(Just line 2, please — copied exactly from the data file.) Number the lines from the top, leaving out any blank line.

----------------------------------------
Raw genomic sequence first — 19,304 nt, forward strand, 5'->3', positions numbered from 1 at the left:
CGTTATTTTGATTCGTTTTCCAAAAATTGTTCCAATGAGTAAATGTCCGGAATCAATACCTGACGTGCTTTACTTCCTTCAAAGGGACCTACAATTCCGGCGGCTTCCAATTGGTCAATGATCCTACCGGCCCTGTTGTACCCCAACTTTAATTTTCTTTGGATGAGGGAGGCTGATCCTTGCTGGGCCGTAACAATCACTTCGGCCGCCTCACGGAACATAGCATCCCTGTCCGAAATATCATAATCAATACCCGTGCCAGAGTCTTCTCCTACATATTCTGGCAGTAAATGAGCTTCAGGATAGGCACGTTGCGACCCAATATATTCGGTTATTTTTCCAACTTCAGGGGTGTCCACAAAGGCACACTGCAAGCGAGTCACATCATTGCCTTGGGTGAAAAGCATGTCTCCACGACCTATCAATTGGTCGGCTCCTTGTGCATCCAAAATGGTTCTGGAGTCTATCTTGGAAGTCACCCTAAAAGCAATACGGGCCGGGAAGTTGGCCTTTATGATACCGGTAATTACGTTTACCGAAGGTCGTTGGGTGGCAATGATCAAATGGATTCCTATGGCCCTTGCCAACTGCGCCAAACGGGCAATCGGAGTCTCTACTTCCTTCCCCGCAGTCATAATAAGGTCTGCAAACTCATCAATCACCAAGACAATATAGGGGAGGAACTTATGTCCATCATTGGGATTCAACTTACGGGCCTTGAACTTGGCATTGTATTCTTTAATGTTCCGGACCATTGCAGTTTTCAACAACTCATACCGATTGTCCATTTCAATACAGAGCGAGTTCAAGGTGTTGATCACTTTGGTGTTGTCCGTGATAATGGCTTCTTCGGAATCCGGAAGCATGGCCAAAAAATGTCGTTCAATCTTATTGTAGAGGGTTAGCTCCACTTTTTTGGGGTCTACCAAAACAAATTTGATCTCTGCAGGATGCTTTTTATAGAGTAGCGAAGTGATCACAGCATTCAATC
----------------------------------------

CGTTATTTTGATTCGTTTTCCAAAAATTGTTCCAATGAGTAAATGTCCGGAATCAATACCTGACGTGCTTTACTTCCTTCAAAGGGACCTACAATTCCGGCGGCTTCCAATTGGTCAATGATCCTACCGGCCCTGTTGTACCCCAACTTTAATTTTCTTTGGATGAGGGAGGCTGATCCTTGCTGGGCCGTAACAATCACTTCGGCCGCCTCACGGAACATAGCATCCCTGTCCGAAATATCATAATCAATACCCGTGCCAGAGTCTTCTCCTACATATTCTGGCAGTAAATGAGCTTCAGGATAGGCACGTTGCGACCCAATATATTCGGTTATTTTTCCAACTTCAGGGGTGTCCACAAAGGCACACTGCAAGCGAGTCACATCATTGCCTTGGGTGAAAAGCATGTCTCCACGACCTATCAATTGGTCGGCTCCTTGTGCATCCAAAATGGTTCTGGAGTCTATCTTGGAAGTCACCCTAAAAGCAATACGGGCCGGGAAGTTGGCCTTTATGATACCGGTAATTACGTTTACCGAAGGTCGTTGGGTGGCAATGATCAAATGGATTCCTATGGCCCTTGCCAACTGCGCCAAACGGGCAATCGGAGTCTCTACTTCCTTCCCCGCAGTCATAATAAGGTCTGCAAACTCATCAATCACCAAGACAATATAGGGGAGGAACTTATGTCCATCATTGGGATTCAACTTACGGGCCTTGAACTTGGCATTGTATTCTTTAATGTTCCGGACCATTGCAGTTTTCAACAACTCATACCGATTGTCCATTTCAATACAGAGCGAGTTCAAGGTGTTGATCACTTTGGTGTTGTCCGTGATAATGGCTTCTTCGGAATCCGGAAGCATGGCCAAAAAATGTCGTTCAATCTTATTGTAGAGGGTTAGCTCCACTTTTTTGGGGTCTACCAAAACAAATTTGATCTCTGCAGGATGCTTTTTATAGAGTAGCGAAGTGATCACAGCATTCAATC